Penguin facts teach us about these majestic birds, of which the emperor penguin is the largest of all. Penguins evolved over 60 million years ago from birds who flew through the air in to birds who swam through the water.
While giant penguins no longer roam the Earth, as they did up until 25 million years ago, penguins continue to hold a prime spot in our love of nature. While many penguin species are thriving, some are listed on the Endangered Species list. The best way we can ensure we continue to have fun penguin facts for kids now and in the future, is to protect their natural habitat in the Southern Hemisphere, including Antarctica.
Penguin Facts for Kids: 10 Interesting Facts about Penguins
- Penguins Lost the Ability to Fly 62 Million Years Ago
- 170 lb. Giant Penguins Lived in New Zealand 40 Million Years Ago
- Don’t Get Any Blood on That Tuxedo! Penguins Are Carnivores
- Penguins Can Withstand −40 °F by Working Together in Heat Packs
- Emperor Penguins Can Dive Up to 1,854 Ft. Deep
- Penguins Can Drink Salt Water and Not Get Sick
- Penguins Live in Colonies as Large as 200,000 Birds
- Emperor Penguins Lay Only 1 Egg Each Breeding Season
- There are No Penguins that Live in the Northern Hemisphere
- Penguins Can Swim Up to 17 Miles Per Hour
1. Penguins Lost the Ability to Fly 62 Million Years Ago
Penguin facts for kids tell an interesting story about a bird that once flew, and then evolved to become a better swimmer, but lost its ability to fly in the process. One of the most amazing penguin facts involves just how long ago penguins began evolving towards life in the water and lost their ability to fly.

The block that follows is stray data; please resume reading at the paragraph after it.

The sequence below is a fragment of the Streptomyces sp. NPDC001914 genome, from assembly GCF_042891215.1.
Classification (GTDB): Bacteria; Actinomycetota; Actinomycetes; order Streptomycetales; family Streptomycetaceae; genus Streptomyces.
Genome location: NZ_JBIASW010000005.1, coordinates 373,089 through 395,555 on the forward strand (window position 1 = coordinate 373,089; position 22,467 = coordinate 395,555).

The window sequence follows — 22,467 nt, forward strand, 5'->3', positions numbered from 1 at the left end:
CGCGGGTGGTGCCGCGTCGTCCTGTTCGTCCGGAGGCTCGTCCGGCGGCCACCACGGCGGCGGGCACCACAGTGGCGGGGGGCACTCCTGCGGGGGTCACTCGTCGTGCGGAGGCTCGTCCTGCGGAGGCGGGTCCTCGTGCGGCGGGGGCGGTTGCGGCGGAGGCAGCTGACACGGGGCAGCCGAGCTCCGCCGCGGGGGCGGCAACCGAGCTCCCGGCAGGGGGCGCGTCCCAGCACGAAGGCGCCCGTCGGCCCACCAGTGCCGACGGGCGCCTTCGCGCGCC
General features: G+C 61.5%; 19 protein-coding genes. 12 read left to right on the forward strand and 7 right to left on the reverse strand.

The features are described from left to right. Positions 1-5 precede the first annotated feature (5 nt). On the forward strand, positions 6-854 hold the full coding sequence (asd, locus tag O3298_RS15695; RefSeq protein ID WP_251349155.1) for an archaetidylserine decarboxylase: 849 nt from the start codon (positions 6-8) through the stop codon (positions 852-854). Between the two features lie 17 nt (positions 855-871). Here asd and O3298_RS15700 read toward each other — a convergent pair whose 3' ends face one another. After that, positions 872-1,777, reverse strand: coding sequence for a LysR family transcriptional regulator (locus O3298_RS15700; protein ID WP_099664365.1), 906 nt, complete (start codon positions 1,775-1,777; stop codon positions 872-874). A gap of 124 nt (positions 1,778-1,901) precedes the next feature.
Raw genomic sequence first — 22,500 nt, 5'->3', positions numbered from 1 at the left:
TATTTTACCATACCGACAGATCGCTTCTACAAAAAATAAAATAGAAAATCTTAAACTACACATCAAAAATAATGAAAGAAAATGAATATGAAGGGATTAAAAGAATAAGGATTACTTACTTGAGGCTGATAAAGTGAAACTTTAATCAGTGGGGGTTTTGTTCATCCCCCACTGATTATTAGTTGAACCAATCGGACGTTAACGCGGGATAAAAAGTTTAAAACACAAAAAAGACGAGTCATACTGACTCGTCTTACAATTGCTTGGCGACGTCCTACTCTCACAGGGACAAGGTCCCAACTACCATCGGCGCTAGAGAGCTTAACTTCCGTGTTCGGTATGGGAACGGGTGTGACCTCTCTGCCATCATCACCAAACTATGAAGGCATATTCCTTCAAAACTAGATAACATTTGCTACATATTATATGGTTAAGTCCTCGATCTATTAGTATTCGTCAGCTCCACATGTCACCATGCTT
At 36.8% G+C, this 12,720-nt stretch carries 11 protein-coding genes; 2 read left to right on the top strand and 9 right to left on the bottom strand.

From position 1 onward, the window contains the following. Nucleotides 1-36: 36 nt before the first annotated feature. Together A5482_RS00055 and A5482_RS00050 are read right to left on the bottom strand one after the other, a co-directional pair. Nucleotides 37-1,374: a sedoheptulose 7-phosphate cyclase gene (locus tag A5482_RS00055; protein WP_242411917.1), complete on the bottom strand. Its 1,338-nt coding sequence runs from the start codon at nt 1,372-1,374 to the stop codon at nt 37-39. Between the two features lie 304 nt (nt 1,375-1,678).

The oldest fossil of a penguin species dates from over 60 million years ago! Penguin facts show that this penguin had already lost the ability to fly. While it was not as well adapted to marine life as today’s penguins, it is definitely a penguin ancestor.
Scientists speculate that these ancient penguins swam mostly on the top of the water. However, their wings had already evolved to be better used as flippers in the water and the bird could no longer fly.
2. 170 lb. Giant Penguins Lived in New Zealand 40 Million Years Ago
When we look at fossil records to reveal fun facts about penguin, we find some amazing ancestors of the penguins we are used to seeing today. Emperor penguins are the largest penguins alive today. Emperor penguins facts tell us that these birds can be up to 4 feet tall and can weigh 100 pounds.
Giant penguin fossils have been found in New Zealand. These penguins lived 40 million years ago and were nearly 6 feet tall and weighed over 170 pounds! Scientists don’t know whether this was a separate lineage of penguin or simply the result of environmental factors. It may have been that there was an abundance of food available with few competitors, so the penguins grew larger.